When Robert Schumann abandoned his legal studies, the world may have lost a lawyer, but it gained one of the freshest, most distinctive musical voices of the 19th - or any other - century. In this 70th anniversary week of the programme, Donald Macleod explores the work and life of this prototypically Romantic composer, who drew his inspiration as much from literature and the dramas of his own life as from the music of the composers he revered - above all, Bach, Beethoven and Schubert.
Largely self-taught, Schumann immersed himself in one musical medium until he felt ready to move on and tackle another. So this week's programmes look in turn at his five major fields of compositional activity: solo piano; song; chamber music; music drama; and music for orchestra.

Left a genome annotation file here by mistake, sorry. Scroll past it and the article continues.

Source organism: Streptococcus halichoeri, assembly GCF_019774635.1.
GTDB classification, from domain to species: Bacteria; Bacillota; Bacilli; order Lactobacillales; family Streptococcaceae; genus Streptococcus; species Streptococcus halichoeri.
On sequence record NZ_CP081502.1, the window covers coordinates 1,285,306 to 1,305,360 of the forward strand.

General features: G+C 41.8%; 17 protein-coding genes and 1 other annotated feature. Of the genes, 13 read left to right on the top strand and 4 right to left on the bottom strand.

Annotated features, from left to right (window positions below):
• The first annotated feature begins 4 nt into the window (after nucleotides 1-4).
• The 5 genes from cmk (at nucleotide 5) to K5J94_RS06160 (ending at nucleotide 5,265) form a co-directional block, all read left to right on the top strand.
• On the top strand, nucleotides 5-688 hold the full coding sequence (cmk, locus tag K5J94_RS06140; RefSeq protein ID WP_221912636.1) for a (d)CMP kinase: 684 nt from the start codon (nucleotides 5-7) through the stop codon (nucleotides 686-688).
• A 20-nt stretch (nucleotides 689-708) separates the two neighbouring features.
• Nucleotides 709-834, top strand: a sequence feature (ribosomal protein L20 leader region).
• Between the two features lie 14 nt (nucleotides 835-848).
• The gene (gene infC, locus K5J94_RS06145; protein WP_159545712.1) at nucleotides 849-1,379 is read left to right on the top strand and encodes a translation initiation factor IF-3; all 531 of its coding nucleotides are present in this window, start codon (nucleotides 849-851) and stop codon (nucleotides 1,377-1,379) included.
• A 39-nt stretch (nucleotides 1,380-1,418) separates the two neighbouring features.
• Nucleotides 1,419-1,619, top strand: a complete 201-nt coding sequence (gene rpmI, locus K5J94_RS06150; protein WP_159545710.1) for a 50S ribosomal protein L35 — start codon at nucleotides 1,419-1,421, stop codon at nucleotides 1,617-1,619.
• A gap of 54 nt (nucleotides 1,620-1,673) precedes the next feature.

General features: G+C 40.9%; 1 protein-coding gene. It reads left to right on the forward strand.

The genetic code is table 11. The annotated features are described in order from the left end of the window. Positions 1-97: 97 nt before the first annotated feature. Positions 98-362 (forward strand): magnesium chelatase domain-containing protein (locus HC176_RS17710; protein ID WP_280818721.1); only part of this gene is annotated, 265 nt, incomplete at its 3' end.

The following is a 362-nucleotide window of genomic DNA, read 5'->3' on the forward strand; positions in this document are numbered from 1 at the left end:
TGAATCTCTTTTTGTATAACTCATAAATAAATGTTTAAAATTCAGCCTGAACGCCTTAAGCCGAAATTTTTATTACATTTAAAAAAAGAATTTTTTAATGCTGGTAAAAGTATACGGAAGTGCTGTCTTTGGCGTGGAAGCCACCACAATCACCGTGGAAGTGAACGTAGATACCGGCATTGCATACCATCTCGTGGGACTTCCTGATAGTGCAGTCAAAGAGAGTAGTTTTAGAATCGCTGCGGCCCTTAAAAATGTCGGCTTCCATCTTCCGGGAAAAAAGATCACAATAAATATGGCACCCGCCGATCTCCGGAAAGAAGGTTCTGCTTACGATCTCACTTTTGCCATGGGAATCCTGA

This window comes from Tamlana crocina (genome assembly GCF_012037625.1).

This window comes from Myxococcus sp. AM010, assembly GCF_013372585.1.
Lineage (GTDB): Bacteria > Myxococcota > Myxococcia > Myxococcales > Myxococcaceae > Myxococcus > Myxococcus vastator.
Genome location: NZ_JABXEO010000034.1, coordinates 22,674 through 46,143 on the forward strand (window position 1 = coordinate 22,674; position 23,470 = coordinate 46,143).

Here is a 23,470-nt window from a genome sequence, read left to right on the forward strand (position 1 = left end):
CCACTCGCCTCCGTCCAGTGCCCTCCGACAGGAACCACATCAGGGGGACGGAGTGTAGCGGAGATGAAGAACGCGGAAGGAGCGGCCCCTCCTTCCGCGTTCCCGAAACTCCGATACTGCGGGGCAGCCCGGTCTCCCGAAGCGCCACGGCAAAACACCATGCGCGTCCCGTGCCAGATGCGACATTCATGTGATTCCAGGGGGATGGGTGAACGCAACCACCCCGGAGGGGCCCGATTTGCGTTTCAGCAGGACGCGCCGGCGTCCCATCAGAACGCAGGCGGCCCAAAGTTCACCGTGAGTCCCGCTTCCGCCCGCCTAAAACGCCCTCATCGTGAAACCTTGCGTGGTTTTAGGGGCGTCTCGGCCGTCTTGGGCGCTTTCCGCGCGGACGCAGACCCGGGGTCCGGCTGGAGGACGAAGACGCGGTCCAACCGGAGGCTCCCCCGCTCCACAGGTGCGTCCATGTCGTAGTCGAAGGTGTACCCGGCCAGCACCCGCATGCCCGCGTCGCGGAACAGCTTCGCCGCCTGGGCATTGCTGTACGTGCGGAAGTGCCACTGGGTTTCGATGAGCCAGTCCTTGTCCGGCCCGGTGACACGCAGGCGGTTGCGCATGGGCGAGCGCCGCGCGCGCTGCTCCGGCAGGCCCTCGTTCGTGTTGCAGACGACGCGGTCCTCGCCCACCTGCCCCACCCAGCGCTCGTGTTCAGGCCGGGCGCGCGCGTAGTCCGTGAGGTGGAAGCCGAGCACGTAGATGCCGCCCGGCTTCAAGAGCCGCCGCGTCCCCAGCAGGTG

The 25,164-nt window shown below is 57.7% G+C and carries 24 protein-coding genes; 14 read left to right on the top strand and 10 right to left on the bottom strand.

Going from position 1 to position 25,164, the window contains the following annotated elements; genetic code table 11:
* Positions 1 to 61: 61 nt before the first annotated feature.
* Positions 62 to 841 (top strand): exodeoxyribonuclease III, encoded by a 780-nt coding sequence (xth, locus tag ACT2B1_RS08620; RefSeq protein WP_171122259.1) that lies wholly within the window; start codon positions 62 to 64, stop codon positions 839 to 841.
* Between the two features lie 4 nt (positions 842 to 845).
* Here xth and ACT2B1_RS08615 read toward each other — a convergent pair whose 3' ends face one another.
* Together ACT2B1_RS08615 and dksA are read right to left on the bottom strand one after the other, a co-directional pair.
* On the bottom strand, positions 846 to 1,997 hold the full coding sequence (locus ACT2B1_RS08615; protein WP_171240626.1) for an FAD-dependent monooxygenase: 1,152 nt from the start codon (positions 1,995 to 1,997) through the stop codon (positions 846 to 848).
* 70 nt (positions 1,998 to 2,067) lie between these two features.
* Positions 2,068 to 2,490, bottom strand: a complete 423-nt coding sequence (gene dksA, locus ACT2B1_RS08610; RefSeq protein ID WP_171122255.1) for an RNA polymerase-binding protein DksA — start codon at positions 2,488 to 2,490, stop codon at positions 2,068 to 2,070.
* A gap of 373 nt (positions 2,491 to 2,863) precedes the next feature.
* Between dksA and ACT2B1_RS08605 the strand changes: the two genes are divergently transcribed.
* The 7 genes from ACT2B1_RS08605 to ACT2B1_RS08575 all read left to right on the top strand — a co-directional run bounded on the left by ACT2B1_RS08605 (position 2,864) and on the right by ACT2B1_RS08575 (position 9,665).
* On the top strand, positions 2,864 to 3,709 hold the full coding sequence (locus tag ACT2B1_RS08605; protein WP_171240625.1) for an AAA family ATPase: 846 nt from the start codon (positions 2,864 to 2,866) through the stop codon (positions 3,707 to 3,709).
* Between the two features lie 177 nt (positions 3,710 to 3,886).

Schumann's first serious venture into chamber music came in 1842, and it was an exceptionally productive one: two piano quintets, three string quartets and a set of Phantasiestücke for piano trio. The first quintet is one of Schumann's most popular works and has a truly symphonic sweep. By contrast, the quartets are intimate and discursive. Ten years on, Schumann was half-way through an ill-fated post as Director of Music for the city of Düsseldorf. Perhaps it was the increasingly unsatisfactory nature of his encounters with the local symphony orchestra, of which he was now the conductor, that spurred him to an intense, late burst of chamber-music composition, including the strange and elliptical Märchenerzählungen.